I know this process is stressful, but once I came to accept that no matter what, I will be going to law school even if its my top choice or my last choice, I have felt a lot more calm. My goal is to send in my apps the day scores come out, and counter to what a lot of people said, it is not too late in the cycle. Good luck and if you need anyone to read over your PS or DS, let me know!

  • Elle KoodsElle Koods Alum Member
    133 karma

    @azakunne I am sorry if my post annoyed you, it is not my intention to sound annoying, but I understand your point. As @Ashley2018 correctly pointed out, to some (not all, some) law school journey is not just a "pack your backpack and just go" kind of thing. It is a huge(r) time commitment depending on personal circumstances, big(ger) financial investment, and not everyone gets into the process with 100% certainty that this indeed is THE path. On which end of spectrum one is at, it is perfectly fine and natural to feel insecure, unsure, and lost.
    To some, the root of anxiety comes from not getting into one's top choices or dismal prospect of not becoming a "hot shot" lawyer.
    To some, there are other personal concerns and fears totally unrelated to material prospect the profession will reward.

    As much as the field of law is broad, I believe the pool of applicants (us in the journey) are diverse, and without jumping to conclusion that one is anxious because of X reason, and X reason is not an absolute fact thus being anxious is groundless, we could all use each other in this community to give a pat on the shoulder :smile: It costs nothing! :)

  • etorr146etorr146 Monthly Member
    9 karma

    hey. im in the same boat. ur not alone :) i dont have any advice bc im going through the same but I just wanted to let u know there's a bunch of people going through the same predicament even if they aren't posting about it

  • Lizardking-1Lizardking-1 Monthly Member
    353 karma

    I think all this talk of disappointment about scores is annoying. If you want to go to law school then pick a school and just start your journey. You can always transfer into your "Top School" after your first year. Or you can do 3years at a law school and come back and do an LLM. You guys are literally stressing yourself out because you can't get into a certain school. Just GO. The road of your journey is beautiful and unique and only you can determine how far you're going to go in life. Not every "famous/high-paid" lawyer went to a top school. In parting, run your own race! There are some people (some not all) who went to a top law school and they don't even use their degrees. Just think about.>

    This is not good advice. First off, transferring to substantially better programs (i.e. programs that make a transfer worth the effort) requires that you score within the top 10-25% of your class. Mileage may very, but the current consensus among LS consulting groups and transferees seems to be that a leap from a T30 to high T14 requires performance in the top 10-15%, and t2 to t1 necessitates the same leap.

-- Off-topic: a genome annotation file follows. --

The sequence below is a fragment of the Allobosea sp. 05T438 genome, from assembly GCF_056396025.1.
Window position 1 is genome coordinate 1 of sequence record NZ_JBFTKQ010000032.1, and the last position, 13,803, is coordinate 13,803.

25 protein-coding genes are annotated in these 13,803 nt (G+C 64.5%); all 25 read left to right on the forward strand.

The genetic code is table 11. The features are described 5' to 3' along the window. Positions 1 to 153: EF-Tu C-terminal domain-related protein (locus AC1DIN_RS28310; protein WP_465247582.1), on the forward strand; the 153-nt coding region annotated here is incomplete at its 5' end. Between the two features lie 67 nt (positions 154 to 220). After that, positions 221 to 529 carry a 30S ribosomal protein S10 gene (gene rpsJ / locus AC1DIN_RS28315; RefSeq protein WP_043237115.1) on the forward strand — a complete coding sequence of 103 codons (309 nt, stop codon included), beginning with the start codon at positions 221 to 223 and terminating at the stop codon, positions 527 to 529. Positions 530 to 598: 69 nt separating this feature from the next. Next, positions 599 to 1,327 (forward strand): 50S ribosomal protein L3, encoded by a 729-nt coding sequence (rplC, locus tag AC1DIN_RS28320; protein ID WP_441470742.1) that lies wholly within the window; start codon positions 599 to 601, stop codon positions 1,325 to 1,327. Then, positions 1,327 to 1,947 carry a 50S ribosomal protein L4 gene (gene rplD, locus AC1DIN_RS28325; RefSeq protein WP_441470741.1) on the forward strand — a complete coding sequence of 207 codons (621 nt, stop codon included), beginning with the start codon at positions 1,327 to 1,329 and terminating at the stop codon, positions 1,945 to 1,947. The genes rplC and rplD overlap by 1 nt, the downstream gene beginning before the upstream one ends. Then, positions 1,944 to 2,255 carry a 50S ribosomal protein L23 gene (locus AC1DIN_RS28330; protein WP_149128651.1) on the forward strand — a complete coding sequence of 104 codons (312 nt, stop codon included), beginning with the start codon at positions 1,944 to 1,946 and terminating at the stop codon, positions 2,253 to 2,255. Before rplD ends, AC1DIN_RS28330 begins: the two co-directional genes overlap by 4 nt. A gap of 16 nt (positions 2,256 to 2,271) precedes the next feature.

Also, an LLM is not something you complete haphazardly because you're unhappy with your career prospects. I'm not overly familiar with the degree but I my understanding is that your interests need to be aligned with a fairly esoteric part of the law (tax comes to mind).

    I understand what the user is getting at though, and I think there is merit in their overall message. I'm applying late this cycle. I take the LSAT again in January. I used to stress about applications until I sought out ways of re-contextualizing my situation and seeing it for what it is. This whole process really isn't that big of a deal if you recognize that what is important is the process and not the outcome. There are very successful lawyers who did not perform well on the LSAT, and were not top students. Test taking ability is not the only effective metric for competency. But focusing on the actual process; setting up LG the right way, making the inferences, executing your systematized LR method, summarizing RC as you read, etc.. In other words, performing what you've practiced instead of putting the pressure on yourself to score "x" is really liberating. Put the work in and forget the score. I think this is vital for life in general because if whenever you have something lofty to achieve, you trip out about the outcome and psyche yourself out, reaching your potential is not likely.
    Stress and speculation only widens the divide between you and your goals.

    Hopefully this is helpful. Best of luck!

  • sarakimmelsarakimmel Alum Member
    1488 karma

    @Lizardking-1 Well said!